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On Settling into the Rhythm

Feb. 6, 2008

  Photo by John Seyfried

If you have been in an urban setting for the past month, Oberlin can seem a bit prosaic by comparison. So please remember that there are many exciting activities scheduled here this semester. Take advantage of them as your time and interest permits.

The voter registration drive that was held on campus earlier this week was very successful. Remember to exercise your right to vote in Ohio's presidential primary on March 4.

In administrative news, we have just launched a search for a new staff position: General Counsel and Secretary. Creating this post will provide the College with an onsite legal advisor, as well as a secretary. Dean of Students Linda Gates has graciously agreed to chair the search committee. She will be joined on the committee by: Ronald Kahn, Monroe Professor of Politics and Law; Andrea Kalyn, the Conservatory of Music's associate dean of academic affairs; Clovis White, associate professor of sociology; Stephanie Wiles, director of the Allen Memorial Art Museum; and Jane Mathison, assistant to the president.

Among the events I am looking forward to during the next week are the Theater and Dance Program's production of Tennessee William's Vieux Carré, opening Thursday, February 7, in Hall Auditorium, and "Inventing the Future," the entrepreneurship symposium that is launching our Creativity and Leadership Project.

The two-day symposium begins on Friday, February 8, and features a spectacular lineup of alumni including Jerry Greenfield '73, Michael Alexin '79, and Jon Merrill '84. It is the first public event at Oberlin College celebrating all those involved in the Northeast Ohio Collegiate Entrepreneurship Program. Please extend a warm welcome to the students and their faculty or staff mentors from our partner schools in this initiative. They are Baldwin-Wallace College, Hiram College, Lake Erie College and the College of Wooster.

Kudos to Associate Dean Kalyn and her team for putting together what promises to be a terrific weekend. I would also like to thank for their support Deborah Hoover, president of the Burton D. Morgan Foundation, Jean van Ness, the Morgan Foundation's senior program officer, and Marjorie Smeltsor, vice president of Kauffman Campuses and Higher Education Programs for the Ewing Marion Kauffman Foundation.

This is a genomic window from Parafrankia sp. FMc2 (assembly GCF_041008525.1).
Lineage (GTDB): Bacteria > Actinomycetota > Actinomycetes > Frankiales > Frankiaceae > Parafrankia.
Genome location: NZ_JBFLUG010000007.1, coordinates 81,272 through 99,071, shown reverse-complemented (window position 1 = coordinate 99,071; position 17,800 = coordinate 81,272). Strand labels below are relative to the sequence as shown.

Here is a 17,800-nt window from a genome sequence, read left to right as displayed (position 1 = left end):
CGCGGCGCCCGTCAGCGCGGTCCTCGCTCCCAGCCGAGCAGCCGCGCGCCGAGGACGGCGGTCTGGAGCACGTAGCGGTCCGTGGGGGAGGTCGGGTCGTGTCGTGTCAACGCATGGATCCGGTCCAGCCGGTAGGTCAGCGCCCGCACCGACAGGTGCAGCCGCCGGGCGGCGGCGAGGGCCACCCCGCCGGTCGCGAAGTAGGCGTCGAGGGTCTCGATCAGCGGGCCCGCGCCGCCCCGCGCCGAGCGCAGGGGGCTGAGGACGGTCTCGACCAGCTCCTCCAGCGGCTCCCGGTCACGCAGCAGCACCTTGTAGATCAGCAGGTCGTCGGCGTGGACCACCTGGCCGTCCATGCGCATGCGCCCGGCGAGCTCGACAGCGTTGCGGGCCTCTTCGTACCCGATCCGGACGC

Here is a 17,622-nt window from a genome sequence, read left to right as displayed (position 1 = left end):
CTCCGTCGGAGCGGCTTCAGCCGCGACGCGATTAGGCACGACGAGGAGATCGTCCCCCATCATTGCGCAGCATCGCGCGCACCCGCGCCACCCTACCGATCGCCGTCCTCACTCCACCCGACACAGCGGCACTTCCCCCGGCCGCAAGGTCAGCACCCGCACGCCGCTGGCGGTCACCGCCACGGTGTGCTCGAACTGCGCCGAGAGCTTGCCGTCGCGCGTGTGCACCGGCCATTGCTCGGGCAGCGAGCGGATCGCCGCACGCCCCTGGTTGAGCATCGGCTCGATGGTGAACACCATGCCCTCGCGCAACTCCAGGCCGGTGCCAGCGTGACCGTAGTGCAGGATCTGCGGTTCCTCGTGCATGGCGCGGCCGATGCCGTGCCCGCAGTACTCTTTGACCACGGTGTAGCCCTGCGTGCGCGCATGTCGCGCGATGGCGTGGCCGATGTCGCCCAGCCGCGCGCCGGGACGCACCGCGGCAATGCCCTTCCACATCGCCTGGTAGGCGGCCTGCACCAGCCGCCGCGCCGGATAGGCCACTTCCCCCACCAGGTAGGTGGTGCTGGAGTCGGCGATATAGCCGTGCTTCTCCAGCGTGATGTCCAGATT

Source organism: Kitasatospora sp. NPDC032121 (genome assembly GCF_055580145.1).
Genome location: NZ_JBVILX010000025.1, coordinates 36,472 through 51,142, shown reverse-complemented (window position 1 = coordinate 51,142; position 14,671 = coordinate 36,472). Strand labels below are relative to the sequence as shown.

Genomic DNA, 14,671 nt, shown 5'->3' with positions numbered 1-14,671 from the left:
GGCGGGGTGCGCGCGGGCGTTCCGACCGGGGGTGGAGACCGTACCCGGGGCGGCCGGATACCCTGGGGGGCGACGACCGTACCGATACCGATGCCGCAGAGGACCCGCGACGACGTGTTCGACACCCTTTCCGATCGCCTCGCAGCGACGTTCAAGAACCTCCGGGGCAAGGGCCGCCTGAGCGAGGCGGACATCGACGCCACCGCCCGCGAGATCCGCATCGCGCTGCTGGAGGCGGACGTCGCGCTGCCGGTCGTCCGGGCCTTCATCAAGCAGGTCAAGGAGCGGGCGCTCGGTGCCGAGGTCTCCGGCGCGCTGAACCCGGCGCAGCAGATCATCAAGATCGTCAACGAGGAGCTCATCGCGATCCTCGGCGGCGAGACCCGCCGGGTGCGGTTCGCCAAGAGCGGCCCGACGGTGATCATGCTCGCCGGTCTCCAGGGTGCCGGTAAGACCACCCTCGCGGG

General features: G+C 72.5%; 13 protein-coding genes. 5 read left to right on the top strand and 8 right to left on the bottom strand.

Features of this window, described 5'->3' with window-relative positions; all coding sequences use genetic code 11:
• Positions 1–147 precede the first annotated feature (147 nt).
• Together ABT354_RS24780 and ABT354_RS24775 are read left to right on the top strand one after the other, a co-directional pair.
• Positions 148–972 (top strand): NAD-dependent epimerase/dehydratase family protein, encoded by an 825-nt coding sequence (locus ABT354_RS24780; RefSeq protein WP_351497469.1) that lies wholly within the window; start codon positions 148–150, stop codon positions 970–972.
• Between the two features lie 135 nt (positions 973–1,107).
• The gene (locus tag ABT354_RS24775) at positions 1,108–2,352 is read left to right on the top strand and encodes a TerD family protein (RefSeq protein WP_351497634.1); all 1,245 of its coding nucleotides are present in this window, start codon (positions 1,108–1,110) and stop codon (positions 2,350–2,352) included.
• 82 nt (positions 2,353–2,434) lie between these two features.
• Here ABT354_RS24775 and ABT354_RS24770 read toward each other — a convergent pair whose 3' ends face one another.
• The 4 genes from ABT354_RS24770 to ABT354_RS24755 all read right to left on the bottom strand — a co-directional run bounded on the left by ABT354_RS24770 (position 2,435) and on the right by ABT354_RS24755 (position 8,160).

February is Black History Month and Oberlin's 2008 celebration, "A Beautiful Struggle," begins this evening with a dinner in Lord Saunders Dining Hall at Afrikan Heritage House. The celebration will feature many terrific events including readings, lectures, films, recitals and social gatherings, including the Blind Boys of Alabama performing in Finney Chapel on Tuesday, February 12, at 8 p.m., and award-winning playwright and author Suzan-Lori Parks delivering our convocation address in Finney on Wednesday, February 13, at 8 p.m.

On a sad note, I want to mention the passing of Marian Baum and Philip F. Tear. While I did not have the honor of meeting either of them, I have heard much about their many contributions to the College and the City of Oberlin.

Marian Baum was, by all accounts, an irrepressible personality and a stalwart of Oberlin civic life for more than 50 years. She was a researcher, teacher, diagnostician, and therapist. A tireless community activist, she founded, consulted with, and supported a number of organizations. Marian was preceded in death by her husband, John Baum, a mathematics professor here from 1953 to 1982.

Phil Tear '43 was a journalist who returned to Oberlin in 1966 to become editor of the Oberlin Alumni Magazine. Under his stewardship, the OAM addressed the socio-political issues that marked that tumultuous period in history—the civil-rights movement, student protests, and the war in Vietnam among them. During Phil's tenure, the OAM was named the best college journal by Newsweek magazine for three consecutive years.

I wish you all a good week.